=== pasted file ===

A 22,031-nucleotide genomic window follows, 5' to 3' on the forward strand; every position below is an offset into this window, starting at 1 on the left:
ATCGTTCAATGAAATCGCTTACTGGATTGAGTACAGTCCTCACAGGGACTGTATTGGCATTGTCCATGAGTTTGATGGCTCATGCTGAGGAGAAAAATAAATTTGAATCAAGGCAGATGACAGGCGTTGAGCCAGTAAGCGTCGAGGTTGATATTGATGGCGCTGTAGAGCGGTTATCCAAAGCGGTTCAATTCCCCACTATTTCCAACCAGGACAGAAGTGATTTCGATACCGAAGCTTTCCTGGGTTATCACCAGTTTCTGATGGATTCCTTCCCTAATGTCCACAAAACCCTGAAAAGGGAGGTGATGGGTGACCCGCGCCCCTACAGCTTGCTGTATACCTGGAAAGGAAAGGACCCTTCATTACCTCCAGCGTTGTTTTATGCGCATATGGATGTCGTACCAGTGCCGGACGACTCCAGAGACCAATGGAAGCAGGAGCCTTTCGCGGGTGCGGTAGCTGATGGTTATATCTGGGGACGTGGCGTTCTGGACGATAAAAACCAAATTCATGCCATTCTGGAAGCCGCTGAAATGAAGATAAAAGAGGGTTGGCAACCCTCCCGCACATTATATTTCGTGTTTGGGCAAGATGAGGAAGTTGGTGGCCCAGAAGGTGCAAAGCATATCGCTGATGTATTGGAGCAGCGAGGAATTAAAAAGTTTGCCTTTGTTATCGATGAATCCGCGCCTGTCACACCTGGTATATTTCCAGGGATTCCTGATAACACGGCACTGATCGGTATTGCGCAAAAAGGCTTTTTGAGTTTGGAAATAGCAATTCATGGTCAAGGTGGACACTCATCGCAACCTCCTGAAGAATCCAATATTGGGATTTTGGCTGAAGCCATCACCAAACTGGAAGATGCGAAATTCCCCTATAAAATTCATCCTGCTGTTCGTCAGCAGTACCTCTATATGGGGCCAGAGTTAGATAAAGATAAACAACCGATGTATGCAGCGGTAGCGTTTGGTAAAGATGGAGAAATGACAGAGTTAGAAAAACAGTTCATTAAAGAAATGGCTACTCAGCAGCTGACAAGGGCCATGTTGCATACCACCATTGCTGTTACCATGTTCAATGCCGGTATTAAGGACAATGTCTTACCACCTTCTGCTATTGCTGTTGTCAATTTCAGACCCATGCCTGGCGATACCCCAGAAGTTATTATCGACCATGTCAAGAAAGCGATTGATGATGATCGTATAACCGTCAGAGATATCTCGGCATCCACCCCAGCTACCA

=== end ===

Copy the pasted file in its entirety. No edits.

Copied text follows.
A 22,031-nucleotide genomic window follows, 5' to 3' on the forward strand; every position below is an offset into this window, starting at 1 on the left:
ATCGTTCAATGAAATCGCTTACTGGATTGAGTACAGTCCTCACAGGGACTGTATTGGCATTGTCCATGAGTTTGATGGCTCATGCTGAGGAGAAAAATAAATTTGAATCAAGGCAGATGACAGGCGTTGAGCCAGTAAGCGTCGAGGTTGATATTGATGGCGCTGTAGAGCGGTTATCCAAAGCGGTTCAATTCCCCACTATTTCCAACCAGGACAGAAGTGATTTCGATACCGAAGCTTTCCTGGGTTATCACCAGTTTCTGATGGATTCCTTCCCTAATGTCCACAAAACCCTGAAAAGGGAGGTGATGGGTGACCCGCGCCCCTACAGCTTGCTGTATACCTGGAAAGGAAAGGACCCTTCATTACCTCCAGCGTTGTTTTATGCGCATATGGATGTCGTACCAGTGCCGGACGACTCCAGAGACCAATGGAAGCAGGAGCCTTTCGCGGGTGCGGTAGCTGATGGTTATATCTGGGGACGTGGCGTTCTGGACGATAAAAACCAAATTCATGCCATTCTGGAAGCCGCTGAAATGAAGATAAAAGAGGGTTGGCAACCCTCCCGCACATTATATTTCGTGTTTGGGCAAGATGAGGAAGTTGGTGGCCCAGAAGGTGCAAAGCATATCGCTGATGTATTGGAGCAGCGAGGAATTAAAAAGTTTGCCTTTGTTATCGATGAATCCGCGCCTGTCACACCTGGTATATTTCCAGGGATTCCTGATAACACGGCACTGATCGGTATTGCGCAAAAAGGCTTTTTGAGTTTGGAAATAGCAATTCATGGTCAAGGTGGACACTCATCGCAACCTCCTGAAGAATCCAATATTGGGATTTTGGCTGAAGCCATCACCAAACTGGAAGATGCGAAATTCCCCTATAAAATTCATCCTGCTGTTCGTCAGCAGTACCTCTATATGGGGCCAGAGTTAGATAAAGATAAACAACCGATGTATGCAGCGGTAGCGTTTGGTAAAGATGGAGAAATGACAGAGTTAGAAAAACAGTTCATTAAAGAAATGGCTACTCAGCAGCTGACAAGGGCCATGTTGCATACCACCATTGCTGTTACCATGTTCAATGCCGGTATTAAGGACAATGTCTTACCACCTTCTGCTATTGCTGTTGTCAATTTCAGACCCATGCCTGGCGATACCCCAGAAGTTATTATCGACCATGTCAAGAAAGCGATTGATGATGATCGTATAACCGTCAGAGATATCTCGGCATCCACCCCAGCTACCA